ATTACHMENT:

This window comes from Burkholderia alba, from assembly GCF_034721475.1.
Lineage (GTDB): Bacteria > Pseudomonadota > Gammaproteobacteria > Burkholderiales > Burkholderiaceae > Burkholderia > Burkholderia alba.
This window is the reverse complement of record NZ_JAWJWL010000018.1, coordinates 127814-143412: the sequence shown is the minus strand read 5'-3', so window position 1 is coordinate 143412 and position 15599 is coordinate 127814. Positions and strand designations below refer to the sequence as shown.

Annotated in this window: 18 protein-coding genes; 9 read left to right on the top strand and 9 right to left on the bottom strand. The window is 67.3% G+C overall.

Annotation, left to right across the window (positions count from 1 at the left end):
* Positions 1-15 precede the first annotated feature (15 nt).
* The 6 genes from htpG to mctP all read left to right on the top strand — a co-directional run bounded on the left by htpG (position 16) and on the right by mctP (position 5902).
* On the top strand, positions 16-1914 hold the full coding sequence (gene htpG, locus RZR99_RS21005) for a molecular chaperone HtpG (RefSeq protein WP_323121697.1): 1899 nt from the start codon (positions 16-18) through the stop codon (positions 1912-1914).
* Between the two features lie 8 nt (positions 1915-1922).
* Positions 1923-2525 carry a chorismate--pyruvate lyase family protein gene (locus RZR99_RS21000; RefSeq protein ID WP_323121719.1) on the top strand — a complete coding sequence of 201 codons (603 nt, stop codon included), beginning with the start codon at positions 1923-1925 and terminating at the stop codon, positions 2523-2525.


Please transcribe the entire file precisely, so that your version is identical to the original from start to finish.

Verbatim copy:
This window comes from Burkholderia alba, from assembly GCF_034721475.1.
Lineage (GTDB): Bacteria > Pseudomonadota > Gammaproteobacteria > Burkholderiales > Burkholderiaceae > Burkholderia > Burkholderia alba.
This window is the reverse complement of record NZ_JAWJWL010000018.1, coordinates 127814-143412: the sequence shown is the minus strand read 5'-3', so window position 1 is coordinate 143412 and position 15599 is coordinate 127814. Positions and strand designations below refer to the sequence as shown.

Annotated in this window: 18 protein-coding genes; 9 read left to right on the top strand and 9 right to left on the bottom strand. The window is 67.3% G+C overall.

Annotation, left to right across the window (positions count from 1 at the left end):
* Positions 1-15 precede the first annotated feature (15 nt).
* The 6 genes from htpG to mctP all read left to right on the top strand — a co-directional run bounded on the left by htpG (position 16) and on the right by mctP (position 5902).
* On the top strand, positions 16-1914 hold the full coding sequence (gene htpG, locus RZR99_RS21005) for a molecular chaperone HtpG (RefSeq protein WP_323121697.1): 1899 nt from the start codon (positions 16-18) through the stop codon (positions 1912-1914).
* Between the two features lie 8 nt (positions 1915-1922).
* Positions 1923-2525 carry a chorismate--pyruvate lyase family protein gene (locus RZR99_RS21000; RefSeq protein ID WP_323121719.1) on the top strand — a complete coding sequence of 201 codons (603 nt, stop codon included), beginning with the start codon at positions 1923-1925 and terminating at the stop codon, positions 2523-2525.